Executive Leadership Coaching

A 6 Step Model for Better Feedback

Giving effective feedback is something that very few leaders do well. Effective feedback includes positive feedback to let someone know they are doing a good job, as well as constructive feedback to improve performance.  In fact, research shows that giving both kinds of feedback is critical to developing your talent, and the ideal praise-to-criticism ratio is 5:1. In other words, effective teams need a little negative feedback to stay on course and avoid complacency, but they also need 5 times more positive reinforcement to stay motivated and driven to do their jobs. 

Positive feedback is far easier to give and receive than negative feedback, although  other research reveals that any indication of feedback creates a threat response in the brain, which tends to “shut down” the ability to stay open and receptive to feedback. Columbia University neuroscientist Kevin Ochsner’s work shows that feedback is only received and applied about 30% of the time; in other words, people are ignoring 70% of the feedback they are given, partly due to a neurological rejection of the information.

From my own work within organizations, I know that many leaders wish they and their teams were more skillful and giving more effective feedback. To give more effective feedback, we advocate the following 6 step model:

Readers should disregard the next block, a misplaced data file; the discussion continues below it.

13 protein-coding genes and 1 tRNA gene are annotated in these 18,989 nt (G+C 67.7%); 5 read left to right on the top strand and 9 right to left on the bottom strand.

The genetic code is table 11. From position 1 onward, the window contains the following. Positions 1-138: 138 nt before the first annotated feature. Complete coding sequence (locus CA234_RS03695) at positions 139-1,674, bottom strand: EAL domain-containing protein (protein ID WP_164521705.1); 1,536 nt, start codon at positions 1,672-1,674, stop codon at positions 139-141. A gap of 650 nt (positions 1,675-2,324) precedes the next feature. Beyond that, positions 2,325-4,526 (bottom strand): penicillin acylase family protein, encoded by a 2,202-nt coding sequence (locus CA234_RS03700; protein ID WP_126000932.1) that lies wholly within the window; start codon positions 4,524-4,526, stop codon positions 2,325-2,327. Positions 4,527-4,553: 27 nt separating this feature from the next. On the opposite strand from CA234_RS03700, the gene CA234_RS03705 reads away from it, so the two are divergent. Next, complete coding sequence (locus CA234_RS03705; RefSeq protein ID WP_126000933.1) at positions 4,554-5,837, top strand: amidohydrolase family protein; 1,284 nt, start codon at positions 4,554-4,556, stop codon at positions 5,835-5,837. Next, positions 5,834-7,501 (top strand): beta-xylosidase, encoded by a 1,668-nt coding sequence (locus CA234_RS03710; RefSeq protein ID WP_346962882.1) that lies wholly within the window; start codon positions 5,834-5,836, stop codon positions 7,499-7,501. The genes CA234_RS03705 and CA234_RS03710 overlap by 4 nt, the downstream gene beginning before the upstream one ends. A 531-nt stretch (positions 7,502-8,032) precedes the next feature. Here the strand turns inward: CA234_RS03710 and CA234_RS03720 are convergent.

1.    Be direct with your feedback. The more words you use to qualify or soften your feedback, the less understood the message is. Speak clearly and simply.

2.    Share your goals for sharing the feedback to provide context; for example “I would like to share some feedback with you, and my goal for sharing this is so that the team might work together more positively.” Focusing feedback on areas to help employees grow and develop is more useful than feedback which merely criticizes; ensuring you start with the intention to improve development is critical. 

3.    Share your fears with giving this feedback, which helps make an emotional connection with the other person in the moment. For example, “I hesitate to share this feedback, because I know how busy and overworked you are, and I don’t want to add to your stress.” 

4.    Identify the specific behavior, not personal attributes. For example, “when you look at your phone during meetings it appears you are not listening” rather than “when you are checked-out during meetings.”

5.    State the impact the behavior had on yourself, or others. For example, “when you look at your phone during meetings it appears you are not listening, and the team believes the meetings are not very effective if you aren’t fully present, because we can’t make the best decisions without your input.”  

6.    Finally, ask for the other person’s understanding of the feedback you shared, and invite his/her ideas for solving the problem. This turns the conversation from a feedback conversation into a collaborative discussion of how to approach the issue going forward, as directed by the person who received the feedback. This allows for the receiver to self-create the actions which might fix the issue, and also reinforces the motivational element of this feedback model.

Leadership Bookshelf - What We're Reading

The Mind of a Leader by Rasmus Hougaard and Jacqueline Carter. 

A new book by Harvard Business Press which dissects the modern leadership crisis (88% of employees say their leader's don't lead well) and conveys a timely new message that leaders must be mindful, selfless and compassionate in order to be effective.